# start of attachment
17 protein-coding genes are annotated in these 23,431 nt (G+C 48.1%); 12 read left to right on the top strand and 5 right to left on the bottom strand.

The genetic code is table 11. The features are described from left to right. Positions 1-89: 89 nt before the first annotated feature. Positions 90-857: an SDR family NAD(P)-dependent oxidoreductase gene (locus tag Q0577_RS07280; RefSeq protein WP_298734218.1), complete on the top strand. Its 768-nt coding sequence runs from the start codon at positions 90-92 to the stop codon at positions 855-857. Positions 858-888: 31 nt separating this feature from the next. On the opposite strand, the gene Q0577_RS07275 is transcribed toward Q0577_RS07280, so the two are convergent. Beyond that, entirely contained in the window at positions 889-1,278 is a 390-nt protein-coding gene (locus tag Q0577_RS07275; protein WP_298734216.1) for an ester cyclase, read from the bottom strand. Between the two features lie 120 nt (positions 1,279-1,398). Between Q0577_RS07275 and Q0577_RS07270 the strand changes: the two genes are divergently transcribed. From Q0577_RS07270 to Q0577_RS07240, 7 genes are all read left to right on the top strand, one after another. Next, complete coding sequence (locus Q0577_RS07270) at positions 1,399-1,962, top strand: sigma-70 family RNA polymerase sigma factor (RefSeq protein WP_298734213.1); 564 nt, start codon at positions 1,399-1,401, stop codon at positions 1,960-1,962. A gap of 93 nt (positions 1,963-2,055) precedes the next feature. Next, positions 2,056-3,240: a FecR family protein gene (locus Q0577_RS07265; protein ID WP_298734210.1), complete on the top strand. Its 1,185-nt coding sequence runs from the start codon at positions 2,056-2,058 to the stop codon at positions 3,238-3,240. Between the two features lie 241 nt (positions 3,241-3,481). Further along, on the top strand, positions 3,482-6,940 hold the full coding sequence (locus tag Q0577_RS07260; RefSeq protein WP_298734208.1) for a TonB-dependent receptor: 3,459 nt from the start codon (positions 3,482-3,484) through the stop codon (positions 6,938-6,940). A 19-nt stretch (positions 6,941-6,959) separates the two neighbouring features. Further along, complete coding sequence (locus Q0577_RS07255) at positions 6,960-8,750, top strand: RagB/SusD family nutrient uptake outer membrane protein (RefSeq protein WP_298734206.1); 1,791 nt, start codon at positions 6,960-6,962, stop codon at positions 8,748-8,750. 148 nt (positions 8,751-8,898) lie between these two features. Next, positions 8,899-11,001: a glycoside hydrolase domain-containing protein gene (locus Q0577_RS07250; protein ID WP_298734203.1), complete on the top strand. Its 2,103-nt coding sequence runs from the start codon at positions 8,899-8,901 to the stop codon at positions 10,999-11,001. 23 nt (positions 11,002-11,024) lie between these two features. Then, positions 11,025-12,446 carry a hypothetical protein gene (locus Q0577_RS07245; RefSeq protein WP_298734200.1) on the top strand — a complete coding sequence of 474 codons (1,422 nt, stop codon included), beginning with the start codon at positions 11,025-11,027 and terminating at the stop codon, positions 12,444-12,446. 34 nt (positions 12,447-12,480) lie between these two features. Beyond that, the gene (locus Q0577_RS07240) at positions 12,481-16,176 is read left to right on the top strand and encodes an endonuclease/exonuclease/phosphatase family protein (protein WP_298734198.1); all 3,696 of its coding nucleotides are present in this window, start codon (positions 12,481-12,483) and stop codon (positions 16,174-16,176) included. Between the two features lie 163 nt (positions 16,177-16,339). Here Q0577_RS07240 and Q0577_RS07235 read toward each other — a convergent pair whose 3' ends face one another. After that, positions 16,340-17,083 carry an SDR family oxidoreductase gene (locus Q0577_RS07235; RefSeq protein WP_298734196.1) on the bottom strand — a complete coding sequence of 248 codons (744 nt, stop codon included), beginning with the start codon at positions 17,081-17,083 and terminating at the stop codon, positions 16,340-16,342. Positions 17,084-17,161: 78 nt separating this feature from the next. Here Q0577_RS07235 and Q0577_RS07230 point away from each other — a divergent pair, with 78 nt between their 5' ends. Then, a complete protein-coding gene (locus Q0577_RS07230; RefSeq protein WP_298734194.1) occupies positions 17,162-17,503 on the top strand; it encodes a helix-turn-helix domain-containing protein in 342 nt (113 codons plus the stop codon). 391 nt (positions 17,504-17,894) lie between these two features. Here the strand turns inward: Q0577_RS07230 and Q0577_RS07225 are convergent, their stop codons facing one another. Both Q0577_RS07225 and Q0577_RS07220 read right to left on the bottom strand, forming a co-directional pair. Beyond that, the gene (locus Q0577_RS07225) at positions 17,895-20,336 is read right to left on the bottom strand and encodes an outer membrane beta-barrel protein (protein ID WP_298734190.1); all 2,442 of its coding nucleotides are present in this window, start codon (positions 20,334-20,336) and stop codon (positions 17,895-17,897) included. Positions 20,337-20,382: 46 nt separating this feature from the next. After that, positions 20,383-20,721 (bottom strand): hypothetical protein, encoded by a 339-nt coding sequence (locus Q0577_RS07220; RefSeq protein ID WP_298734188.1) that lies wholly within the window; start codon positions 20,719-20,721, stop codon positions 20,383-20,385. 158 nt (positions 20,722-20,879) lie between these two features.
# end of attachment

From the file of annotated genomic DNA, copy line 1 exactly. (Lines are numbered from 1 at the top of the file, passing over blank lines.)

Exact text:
17 protein-coding genes are annotated in these 23,431 nt (G+C 48.1%); 12 read left to right on the top strand and 5 right to left on the bottom strand.